4 Dangers of Still Using Outdated MFA Methods


Many companies still use outdated MFA methods, posing a serious risk to information security.Although multi-factor authentication is the most effective way to strengthen the security of private data; there are still many companies that do not give it the attention it deserves.

Multi-factor authentication is one of the most effective ways to provide security for business information and technical infrastructures. However, they don’t all work the same way and there are 4 major dangers of continuing to use outdated MFA methods.

Dangers of using outdated MFA methods

In today’s cybersecurity landscape, technology must evolve rapidly; which leaves many MFAs in history and with mediocre security. Many malicious actors use different very effective techniques to bypass these security methods, which are no longer useful for anything.

Mismanaged and stolen passwords

The vast majority of traditional MFA methods have passwords, which can be compromised quite easily. Many people end up forgetting their passwords, to avoid it, they try to use the same ones for everything. Continuing with this point, we try to create easy-to-remember passwords, which are also the most insecure. Additionally, they store their passwords in a document or application without any protection for easy reference, never using a password manager, for example.

Even if a strong password is created and never shared in any way; a keylogger or screen-scraper malware, can collect when you type and deliver it to bad actors. It’s a pretty big compounding risk and the main reason government agencies like the National Institute of Standards and Technology (NIST) and the FBI warn so often against using outdated MFA approaches.

Unprotected Machine Interactions

Despite how inefficient MFA is in regards to device sessions. Nor does it provide any kind of security for computer-to-computer sessions that occur behind a company’s firewall. In this regard, strong authentication is absolutely necessary to protect sessions between servers, apps, devices, and other network nodes.

One of the most used methods to try to solve this problem is achieved with an MFA based on public key infrastructure (PKI) which uses digital certificates. These certificates exchanged at the start of any session; they authenticate the identities of session users in a structured way and ensure that only specific computers have access.

But the point is that PKI is quite a complicated and complex technology, even more so in proportion to the total number of digital certificates. Realizing the intended outcome of a PKI implementation is going to require a great deal of experience and most of all, having the right tools.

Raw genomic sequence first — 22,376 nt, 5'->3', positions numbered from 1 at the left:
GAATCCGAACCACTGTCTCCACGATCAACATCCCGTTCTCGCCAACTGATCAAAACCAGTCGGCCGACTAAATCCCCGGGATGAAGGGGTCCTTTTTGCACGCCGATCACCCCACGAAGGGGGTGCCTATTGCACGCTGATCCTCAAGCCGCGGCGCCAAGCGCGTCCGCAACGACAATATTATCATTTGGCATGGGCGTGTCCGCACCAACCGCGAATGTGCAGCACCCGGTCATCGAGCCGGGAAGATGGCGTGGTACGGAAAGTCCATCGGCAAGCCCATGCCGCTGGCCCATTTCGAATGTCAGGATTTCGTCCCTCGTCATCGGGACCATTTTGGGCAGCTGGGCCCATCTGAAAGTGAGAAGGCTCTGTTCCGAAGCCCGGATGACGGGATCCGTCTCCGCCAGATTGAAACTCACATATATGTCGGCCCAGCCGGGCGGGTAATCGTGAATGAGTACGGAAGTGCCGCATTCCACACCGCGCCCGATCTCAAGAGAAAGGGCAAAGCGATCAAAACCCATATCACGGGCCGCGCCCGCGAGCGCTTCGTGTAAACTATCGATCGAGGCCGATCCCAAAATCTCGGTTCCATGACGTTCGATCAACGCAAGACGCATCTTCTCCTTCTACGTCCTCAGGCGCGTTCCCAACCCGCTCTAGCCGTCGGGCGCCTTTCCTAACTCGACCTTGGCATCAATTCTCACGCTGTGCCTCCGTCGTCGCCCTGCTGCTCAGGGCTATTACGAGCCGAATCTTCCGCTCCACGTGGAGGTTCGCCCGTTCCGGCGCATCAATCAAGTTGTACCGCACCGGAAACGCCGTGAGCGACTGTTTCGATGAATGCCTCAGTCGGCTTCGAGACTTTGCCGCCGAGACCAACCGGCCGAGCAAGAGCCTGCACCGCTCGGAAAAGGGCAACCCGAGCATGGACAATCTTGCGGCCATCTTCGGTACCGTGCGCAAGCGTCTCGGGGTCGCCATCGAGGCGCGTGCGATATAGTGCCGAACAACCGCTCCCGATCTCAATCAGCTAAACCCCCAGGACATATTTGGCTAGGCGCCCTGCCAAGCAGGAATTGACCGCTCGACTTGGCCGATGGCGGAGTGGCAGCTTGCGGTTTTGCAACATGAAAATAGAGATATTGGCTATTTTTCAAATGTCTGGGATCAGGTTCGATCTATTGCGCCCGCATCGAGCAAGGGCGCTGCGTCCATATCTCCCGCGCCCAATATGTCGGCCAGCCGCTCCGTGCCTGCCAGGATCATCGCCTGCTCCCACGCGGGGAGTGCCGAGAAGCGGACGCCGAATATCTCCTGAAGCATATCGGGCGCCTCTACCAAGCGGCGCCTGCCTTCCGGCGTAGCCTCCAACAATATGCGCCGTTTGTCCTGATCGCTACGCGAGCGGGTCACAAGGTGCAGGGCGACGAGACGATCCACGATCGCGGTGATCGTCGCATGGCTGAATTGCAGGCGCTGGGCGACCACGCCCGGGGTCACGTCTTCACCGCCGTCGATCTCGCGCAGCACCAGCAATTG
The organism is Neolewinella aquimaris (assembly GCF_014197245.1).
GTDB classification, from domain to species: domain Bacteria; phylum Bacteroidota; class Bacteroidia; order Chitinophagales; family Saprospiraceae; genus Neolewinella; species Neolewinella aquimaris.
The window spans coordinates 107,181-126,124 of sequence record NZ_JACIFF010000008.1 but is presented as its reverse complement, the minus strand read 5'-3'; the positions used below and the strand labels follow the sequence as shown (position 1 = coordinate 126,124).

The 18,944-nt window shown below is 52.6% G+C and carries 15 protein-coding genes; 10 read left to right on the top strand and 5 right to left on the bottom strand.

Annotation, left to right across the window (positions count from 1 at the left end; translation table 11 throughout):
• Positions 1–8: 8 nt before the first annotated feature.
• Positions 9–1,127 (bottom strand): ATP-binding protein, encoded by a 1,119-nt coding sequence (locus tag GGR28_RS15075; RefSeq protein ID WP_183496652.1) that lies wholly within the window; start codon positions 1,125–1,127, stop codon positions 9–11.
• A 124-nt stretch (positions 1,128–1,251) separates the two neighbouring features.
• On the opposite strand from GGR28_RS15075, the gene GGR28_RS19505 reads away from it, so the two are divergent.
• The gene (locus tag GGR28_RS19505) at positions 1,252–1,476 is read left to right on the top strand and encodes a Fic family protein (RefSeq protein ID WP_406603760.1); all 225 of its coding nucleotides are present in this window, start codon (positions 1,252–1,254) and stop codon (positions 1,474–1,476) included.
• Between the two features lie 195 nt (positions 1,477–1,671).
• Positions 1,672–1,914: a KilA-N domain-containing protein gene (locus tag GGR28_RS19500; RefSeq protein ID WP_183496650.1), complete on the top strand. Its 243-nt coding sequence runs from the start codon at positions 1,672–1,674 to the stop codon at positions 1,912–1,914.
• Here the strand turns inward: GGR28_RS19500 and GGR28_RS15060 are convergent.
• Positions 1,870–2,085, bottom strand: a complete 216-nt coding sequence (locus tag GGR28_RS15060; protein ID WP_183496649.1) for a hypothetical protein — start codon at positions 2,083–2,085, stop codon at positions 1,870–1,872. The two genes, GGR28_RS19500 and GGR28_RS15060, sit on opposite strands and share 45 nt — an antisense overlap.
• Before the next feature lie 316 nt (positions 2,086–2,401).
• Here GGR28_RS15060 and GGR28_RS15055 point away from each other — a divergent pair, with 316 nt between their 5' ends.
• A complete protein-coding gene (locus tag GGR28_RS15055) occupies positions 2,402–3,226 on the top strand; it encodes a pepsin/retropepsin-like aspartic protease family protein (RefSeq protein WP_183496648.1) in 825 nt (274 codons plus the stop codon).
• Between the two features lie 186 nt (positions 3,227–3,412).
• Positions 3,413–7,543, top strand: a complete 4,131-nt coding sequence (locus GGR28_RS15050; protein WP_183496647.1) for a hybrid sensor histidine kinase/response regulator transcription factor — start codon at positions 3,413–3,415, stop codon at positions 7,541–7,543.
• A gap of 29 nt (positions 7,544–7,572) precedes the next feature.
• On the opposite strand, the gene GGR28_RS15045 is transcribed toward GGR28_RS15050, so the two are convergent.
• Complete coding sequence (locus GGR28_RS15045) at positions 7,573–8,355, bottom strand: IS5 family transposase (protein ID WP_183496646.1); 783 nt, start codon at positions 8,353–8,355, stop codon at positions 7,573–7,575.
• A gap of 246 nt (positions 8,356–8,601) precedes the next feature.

Organizations trying to implement it may find better results by partnering with a trusted third party that is highly specialized in PKI and digital certificate lifecycle management.

Layer verification vulnerabilities

For added security, passwords aside, two-factor authentication (2FA) requires users to authenticate their identities with a token-based approach or using an external communication channel.

Authentication factors include knowledge (the answers to security questions); possession (one time password on a device); or inherence (personal attribute, such as a fingerprint). These factors are often called, respectively, “what you know”, “what you have” and “what you are”.

A simple example: after a successful password entry, the server generates another credential, like a kind of temporary code or an additional password; it is sent to the requesting device. These unique access codes associated with a password constitute a shared or “symmetric” secret which is highly susceptible to discovery.

Out-of-band (OOB) authentication is a kind of 2FA that requires two different communication channels: the internet connection and a phone call. Although these approaches complicate standard attacks, bad actors can still transfer a phone number to a device they own to gain OTPs through techniques such as SIM swapping.

This method was very successful in the midst of the attack on Twitter founder Jack Dorsey, where the attacker was able to trick a mobile carrier into transferring the phone number on Dorsey’s account to a SIM card.

2FA places the security burden on the user’s shoulders and more often than not, compromises the effectiveness of adding annoying user steps.

Different social engineering tricks

Social engineering, a process of persuading employees to take action based on a fake account or request that is driven by emotion, is a versatile and creative tool that many cybercriminals use to overcome outdated MFAs.

Thanks to social engineering, bad actors are able to gain access to private information: employee credentials, personally identifiable information of customers and employees, different types of accounts, chats, etc. Employees can be tricked into transferring money to different accounts pretending to be from vendors or partners; but they are being controlled by these ill-intentioned people.

Another thing that is possible is tricking users into installing malicious apps on their devices with various capabilities, such as screen recording. In March 2020, TrickBot appeared, a Trojan capable of recording the screen and seeing everything that happened, especially seeing messages with one-time passwords. SMS-based one-time passwords are a thing of the past and dangerous.

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